The Stardust mission has, with the help of thousands of citizen scientists, found probable evidence of its own namesake — interstellar dust.
Launched in February 1999 on a 2.88-billion-mile journey that sent it in three giant loops around the sun, the Stardust spacecraft encountered comet Wild 2 in 2004. It returned to earth in January of 2006 bearing tiny samples from that comet, which researchers then began to analyze. University of Washington astronomer Don Brownlee was the mission’s principal investigator.
The spacecraft caught the small samples in aerogel, a material that reduced the stress of impact. The carrot-shaped tracks of the larger specks were easily visible to the eye.
But comet particles were not all that Stardust sought. At times during the spacecraft’s trips toward the sun, mission scientists used the back side of its aerogel collector to try and catch smaller and rarer motes of interstellar dust.
Now, astronomers at the University of California, Berkeley and other institutions, including the UW — together with thousands of “Stardusters” or at-home volunteers — report they have found seven dust motes among the samples that probably came from outside the solar system, and leaving much smaller tracks. They would be the first confirmed samples of contemporary interstellar dust.
The comet and interstellar dust collectors, tennis racket-sized mosaics of 132 aerogel tiles, were on opposite sides of the spacecraft’s collector arm. They were inside a return capsule that dropped by parachute as the Stardust spacecraft flew by Earth in 2006.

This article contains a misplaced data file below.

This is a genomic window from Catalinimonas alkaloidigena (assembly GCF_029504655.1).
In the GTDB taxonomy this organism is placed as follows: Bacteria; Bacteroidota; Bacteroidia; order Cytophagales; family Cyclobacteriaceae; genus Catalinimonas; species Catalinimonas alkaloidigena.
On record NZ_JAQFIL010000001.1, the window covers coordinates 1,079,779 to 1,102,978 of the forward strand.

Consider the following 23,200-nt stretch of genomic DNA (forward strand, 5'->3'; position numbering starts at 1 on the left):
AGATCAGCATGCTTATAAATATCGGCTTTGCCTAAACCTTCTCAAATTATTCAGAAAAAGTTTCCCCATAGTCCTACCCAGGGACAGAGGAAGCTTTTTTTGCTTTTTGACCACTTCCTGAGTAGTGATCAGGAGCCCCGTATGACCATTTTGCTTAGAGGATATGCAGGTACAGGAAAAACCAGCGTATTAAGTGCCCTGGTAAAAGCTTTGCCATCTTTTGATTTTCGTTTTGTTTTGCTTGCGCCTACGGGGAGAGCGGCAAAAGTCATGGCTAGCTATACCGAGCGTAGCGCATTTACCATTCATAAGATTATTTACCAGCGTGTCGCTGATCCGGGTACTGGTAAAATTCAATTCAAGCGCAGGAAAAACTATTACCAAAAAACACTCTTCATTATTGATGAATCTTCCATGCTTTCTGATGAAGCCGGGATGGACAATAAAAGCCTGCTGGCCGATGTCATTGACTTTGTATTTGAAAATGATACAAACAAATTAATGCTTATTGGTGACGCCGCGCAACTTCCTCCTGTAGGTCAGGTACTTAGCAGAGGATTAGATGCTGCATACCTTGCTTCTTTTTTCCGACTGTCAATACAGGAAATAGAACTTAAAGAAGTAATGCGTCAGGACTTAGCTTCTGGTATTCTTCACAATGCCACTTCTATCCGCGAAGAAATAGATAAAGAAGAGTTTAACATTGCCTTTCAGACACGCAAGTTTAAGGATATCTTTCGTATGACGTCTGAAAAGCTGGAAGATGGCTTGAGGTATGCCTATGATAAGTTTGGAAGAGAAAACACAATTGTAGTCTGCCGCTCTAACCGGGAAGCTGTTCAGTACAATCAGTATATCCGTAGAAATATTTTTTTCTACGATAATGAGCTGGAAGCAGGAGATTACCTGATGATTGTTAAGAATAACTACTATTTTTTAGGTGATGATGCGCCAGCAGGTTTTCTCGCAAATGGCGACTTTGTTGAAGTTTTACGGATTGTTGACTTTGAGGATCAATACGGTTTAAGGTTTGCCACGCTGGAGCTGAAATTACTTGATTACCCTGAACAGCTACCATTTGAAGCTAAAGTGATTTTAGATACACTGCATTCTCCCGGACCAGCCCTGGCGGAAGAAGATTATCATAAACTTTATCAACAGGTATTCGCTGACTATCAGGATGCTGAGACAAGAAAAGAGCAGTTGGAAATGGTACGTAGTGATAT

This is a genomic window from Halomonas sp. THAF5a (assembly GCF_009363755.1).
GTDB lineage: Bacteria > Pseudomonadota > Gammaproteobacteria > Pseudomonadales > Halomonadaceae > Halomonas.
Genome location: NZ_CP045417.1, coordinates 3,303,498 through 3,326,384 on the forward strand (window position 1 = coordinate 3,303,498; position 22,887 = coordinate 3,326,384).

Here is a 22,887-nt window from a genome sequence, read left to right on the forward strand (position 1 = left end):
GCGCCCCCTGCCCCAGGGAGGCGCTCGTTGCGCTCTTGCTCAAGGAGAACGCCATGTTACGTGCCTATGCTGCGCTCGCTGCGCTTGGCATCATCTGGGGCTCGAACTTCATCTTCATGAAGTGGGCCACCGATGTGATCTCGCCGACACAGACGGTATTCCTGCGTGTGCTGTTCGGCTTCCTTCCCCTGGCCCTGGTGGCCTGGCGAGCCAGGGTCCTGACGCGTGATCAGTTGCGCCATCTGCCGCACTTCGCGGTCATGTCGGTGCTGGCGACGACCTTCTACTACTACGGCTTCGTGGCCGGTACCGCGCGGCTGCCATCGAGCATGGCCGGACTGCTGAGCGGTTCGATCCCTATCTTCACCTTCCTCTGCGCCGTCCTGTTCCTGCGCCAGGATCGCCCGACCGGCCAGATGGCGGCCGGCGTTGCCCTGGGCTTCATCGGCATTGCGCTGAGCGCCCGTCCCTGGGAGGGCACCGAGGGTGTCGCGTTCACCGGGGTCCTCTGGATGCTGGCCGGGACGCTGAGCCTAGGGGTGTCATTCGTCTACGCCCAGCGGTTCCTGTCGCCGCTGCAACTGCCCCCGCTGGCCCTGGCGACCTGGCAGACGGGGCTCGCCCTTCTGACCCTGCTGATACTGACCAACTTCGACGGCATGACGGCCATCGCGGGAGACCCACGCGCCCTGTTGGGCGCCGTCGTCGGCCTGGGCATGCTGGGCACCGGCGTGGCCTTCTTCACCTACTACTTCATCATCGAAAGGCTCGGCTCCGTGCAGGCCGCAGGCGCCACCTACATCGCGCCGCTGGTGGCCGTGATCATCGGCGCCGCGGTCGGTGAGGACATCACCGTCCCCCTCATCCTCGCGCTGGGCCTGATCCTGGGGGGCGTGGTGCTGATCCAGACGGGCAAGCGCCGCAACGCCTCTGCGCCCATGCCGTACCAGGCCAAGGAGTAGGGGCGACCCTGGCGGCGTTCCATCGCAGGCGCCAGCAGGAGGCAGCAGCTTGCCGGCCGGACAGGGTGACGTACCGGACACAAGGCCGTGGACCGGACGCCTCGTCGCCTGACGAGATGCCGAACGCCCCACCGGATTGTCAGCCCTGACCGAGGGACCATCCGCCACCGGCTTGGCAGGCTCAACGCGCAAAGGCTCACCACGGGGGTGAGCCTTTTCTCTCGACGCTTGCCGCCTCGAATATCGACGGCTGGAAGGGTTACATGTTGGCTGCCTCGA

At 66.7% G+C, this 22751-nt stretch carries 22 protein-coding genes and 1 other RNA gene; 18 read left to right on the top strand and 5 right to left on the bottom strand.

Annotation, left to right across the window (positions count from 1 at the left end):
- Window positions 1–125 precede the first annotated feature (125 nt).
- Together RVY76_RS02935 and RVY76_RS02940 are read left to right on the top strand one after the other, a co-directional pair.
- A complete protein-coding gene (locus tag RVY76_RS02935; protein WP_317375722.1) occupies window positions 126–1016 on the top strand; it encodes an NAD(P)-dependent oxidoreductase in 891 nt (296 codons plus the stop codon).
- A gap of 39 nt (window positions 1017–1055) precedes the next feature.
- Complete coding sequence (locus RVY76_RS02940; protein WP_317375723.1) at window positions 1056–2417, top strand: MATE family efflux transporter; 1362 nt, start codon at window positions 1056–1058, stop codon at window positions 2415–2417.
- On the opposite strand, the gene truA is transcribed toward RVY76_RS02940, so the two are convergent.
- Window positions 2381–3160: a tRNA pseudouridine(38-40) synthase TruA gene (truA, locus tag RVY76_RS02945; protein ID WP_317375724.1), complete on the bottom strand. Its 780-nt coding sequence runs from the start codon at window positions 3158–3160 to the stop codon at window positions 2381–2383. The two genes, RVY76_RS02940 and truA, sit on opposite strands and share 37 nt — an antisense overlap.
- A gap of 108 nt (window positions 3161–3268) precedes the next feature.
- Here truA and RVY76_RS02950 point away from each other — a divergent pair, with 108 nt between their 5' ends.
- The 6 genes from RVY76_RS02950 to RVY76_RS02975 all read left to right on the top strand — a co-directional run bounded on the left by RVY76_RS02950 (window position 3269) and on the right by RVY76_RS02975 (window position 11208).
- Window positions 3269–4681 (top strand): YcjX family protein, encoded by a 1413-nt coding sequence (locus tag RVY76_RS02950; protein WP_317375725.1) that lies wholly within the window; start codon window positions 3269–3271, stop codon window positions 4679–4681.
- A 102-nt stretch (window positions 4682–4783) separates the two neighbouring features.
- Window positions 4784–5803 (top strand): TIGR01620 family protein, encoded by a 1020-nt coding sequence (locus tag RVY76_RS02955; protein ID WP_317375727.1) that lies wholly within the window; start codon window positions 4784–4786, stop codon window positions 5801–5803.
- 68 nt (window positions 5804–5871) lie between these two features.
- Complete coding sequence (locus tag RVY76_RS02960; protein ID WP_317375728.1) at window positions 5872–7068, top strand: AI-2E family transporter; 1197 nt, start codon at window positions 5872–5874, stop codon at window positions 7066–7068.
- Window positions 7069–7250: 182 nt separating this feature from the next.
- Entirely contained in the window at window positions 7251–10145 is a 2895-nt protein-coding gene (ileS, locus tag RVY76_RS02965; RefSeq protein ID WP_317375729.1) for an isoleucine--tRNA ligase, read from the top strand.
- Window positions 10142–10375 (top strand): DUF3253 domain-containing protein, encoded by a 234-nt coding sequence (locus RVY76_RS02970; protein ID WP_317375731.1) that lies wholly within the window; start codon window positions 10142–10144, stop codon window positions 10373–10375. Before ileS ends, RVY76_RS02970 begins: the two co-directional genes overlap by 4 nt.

“They are very precious particles,” said Andrew Westphal, University of California, Berkeley, physicist and lead author (with 61 others, including Brownlee) of a report on the particles appearing in the Aug. 15 issue of the journal Science. Brownlee is also a coauthor of 12 other papers about the particles to be published soon in the journal Meteoritics & Planetary Science.
Westphal said additional tests are needed to confirm that the motes indeed are pieces of debris from interstellar space — a bit like finding needles in a massive haystack. If they are, the particles could help explain the origin and evolution of interstellar dust that until now could only be guessed from astronomical observations.
Two of the motes were found by the 30,000-some volunteer “Dusters” who scanned more than a million images through Stardust@home, a UW Berkeley citizen-science project. Once several Dusters tagged a likely track, Westphal’s team vetted it. About 30 other tracks proved to have come from the spacecraft itself.
Only 77 of the 132 aerogel panels have so far been scanned. Westphal expects to find no more than a dozen particles of interstellar dust in all, only about one-millionth of the comet material that Stardust collected.
The interstellar dust particles are “a factor of a hundred times” smaller than the comet motes, Brownlee said. He credits Westphal for his innovative use of the volunteer Dusters to help identify the interstellar motes. “If you look at the number of pictures that they looked at, it’s impressive.”
Astronomers have long been interested in interstellar dust, Brownlee said, and it can be seen by the naked eye if you look up on a clear night.
“Go outside the city, get away from the lights, and you’ll see the Milky Way, which is our galaxy — edge-on — we’re in the middle of it. And you’ll notice along the middle there’s a dark band — that’s interstellar dust.”
It has been modeled and viewed from a distance, he said. “But nonetheless, looking at something and imagining what it is, is very different from having it in hand.”
“We are very interested in interstellar dust because we are made out of interstellar dust,” said Brownlee. “All the atoms in our body were originally dust.”
The Stardust analysis was funded primarily by NASA, with additional resources from the Department of Energy.